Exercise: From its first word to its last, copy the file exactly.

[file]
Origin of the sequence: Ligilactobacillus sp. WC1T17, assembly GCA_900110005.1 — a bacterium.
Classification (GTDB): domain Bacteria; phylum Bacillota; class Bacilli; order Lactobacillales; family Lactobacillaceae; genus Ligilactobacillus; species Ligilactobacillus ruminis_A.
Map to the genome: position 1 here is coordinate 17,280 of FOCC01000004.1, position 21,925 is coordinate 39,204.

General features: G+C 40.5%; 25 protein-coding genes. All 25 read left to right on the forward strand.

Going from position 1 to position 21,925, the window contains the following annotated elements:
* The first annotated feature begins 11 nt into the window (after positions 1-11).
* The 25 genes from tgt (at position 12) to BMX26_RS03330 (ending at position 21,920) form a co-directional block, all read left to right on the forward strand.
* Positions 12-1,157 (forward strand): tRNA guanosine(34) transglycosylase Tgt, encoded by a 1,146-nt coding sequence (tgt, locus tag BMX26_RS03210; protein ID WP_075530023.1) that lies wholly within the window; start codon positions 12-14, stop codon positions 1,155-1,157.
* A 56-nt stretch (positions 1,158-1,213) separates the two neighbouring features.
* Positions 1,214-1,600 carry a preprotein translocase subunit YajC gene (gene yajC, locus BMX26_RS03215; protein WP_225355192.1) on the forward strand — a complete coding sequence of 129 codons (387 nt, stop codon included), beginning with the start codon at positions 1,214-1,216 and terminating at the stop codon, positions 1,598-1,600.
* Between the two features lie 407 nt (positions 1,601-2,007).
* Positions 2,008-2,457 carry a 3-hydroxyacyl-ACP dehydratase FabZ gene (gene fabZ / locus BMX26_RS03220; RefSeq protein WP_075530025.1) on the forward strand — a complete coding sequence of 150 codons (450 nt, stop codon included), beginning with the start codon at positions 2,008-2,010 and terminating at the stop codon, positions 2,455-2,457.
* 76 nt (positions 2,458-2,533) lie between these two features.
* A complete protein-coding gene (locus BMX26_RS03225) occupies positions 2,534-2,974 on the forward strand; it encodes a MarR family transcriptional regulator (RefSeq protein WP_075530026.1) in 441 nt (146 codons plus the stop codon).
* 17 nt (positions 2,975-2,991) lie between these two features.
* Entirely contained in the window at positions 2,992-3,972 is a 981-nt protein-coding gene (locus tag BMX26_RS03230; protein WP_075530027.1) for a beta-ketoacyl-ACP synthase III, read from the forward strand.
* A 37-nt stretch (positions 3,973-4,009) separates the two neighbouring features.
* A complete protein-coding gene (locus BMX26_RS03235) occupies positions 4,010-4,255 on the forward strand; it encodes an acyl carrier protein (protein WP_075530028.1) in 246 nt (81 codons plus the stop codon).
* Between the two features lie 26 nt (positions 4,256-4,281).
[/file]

Origin of the sequence: Ligilactobacillus sp. WC1T17, assembly GCA_900110005.1 — a bacterium.
Classification (GTDB): domain Bacteria; phylum Bacillota; class Bacilli; order Lactobacillales; family Lactobacillaceae; genus Ligilactobacillus; species Ligilactobacillus ruminis_A.
Map to the genome: position 1 here is coordinate 17,280 of FOCC01000004.1, position 21,925 is coordinate 39,204.

General features: G+C 40.5%; 25 protein-coding genes. All 25 read left to right on the forward strand.

Going from position 1 to position 21,925, the window contains the following annotated elements:
* The first annotated feature begins 11 nt into the window (after positions 1-11).
* The 25 genes from tgt (at position 12) to BMX26_RS03330 (ending at position 21,920) form a co-directional block, all read left to right on the forward strand.
* Positions 12-1,157 (forward strand): tRNA guanosine(34) transglycosylase Tgt, encoded by a 1,146-nt coding sequence (tgt, locus tag BMX26_RS03210; protein ID WP_075530023.1) that lies wholly within the window; start codon positions 12-14, stop codon positions 1,155-1,157.
* A 56-nt stretch (positions 1,158-1,213) separates the two neighbouring features.
* Positions 1,214-1,600 carry a preprotein translocase subunit YajC gene (gene yajC, locus BMX26_RS03215; protein WP_225355192.1) on the forward strand — a complete coding sequence of 129 codons (387 nt, stop codon included), beginning with the start codon at positions 1,214-1,216 and terminating at the stop codon, positions 1,598-1,600.
* Between the two features lie 407 nt (positions 1,601-2,007).
* Positions 2,008-2,457 carry a 3-hydroxyacyl-ACP dehydratase FabZ gene (gene fabZ / locus BMX26_RS03220; RefSeq protein WP_075530025.1) on the forward strand — a complete coding sequence of 150 codons (450 nt, stop codon included), beginning with the start codon at positions 2,008-2,010 and terminating at the stop codon, positions 2,455-2,457.
* 76 nt (positions 2,458-2,533) lie between these two features.
* A complete protein-coding gene (locus BMX26_RS03225) occupies positions 2,534-2,974 on the forward strand; it encodes a MarR family transcriptional regulator (RefSeq protein WP_075530026.1) in 441 nt (146 codons plus the stop codon).
* 17 nt (positions 2,975-2,991) lie between these two features.
* Entirely contained in the window at positions 2,992-3,972 is a 981-nt protein-coding gene (locus tag BMX26_RS03230; protein WP_075530027.1) for a beta-ketoacyl-ACP synthase III, read from the forward strand.
* A 37-nt stretch (positions 3,973-4,009) separates the two neighbouring features.
* A complete protein-coding gene (locus BMX26_RS03235) occupies positions 4,010-4,255 on the forward strand; it encodes an acyl carrier protein (protein WP_075530028.1) in 246 nt (81 codons plus the stop codon).
* Between the two features lie 26 nt (positions 4,256-4,281).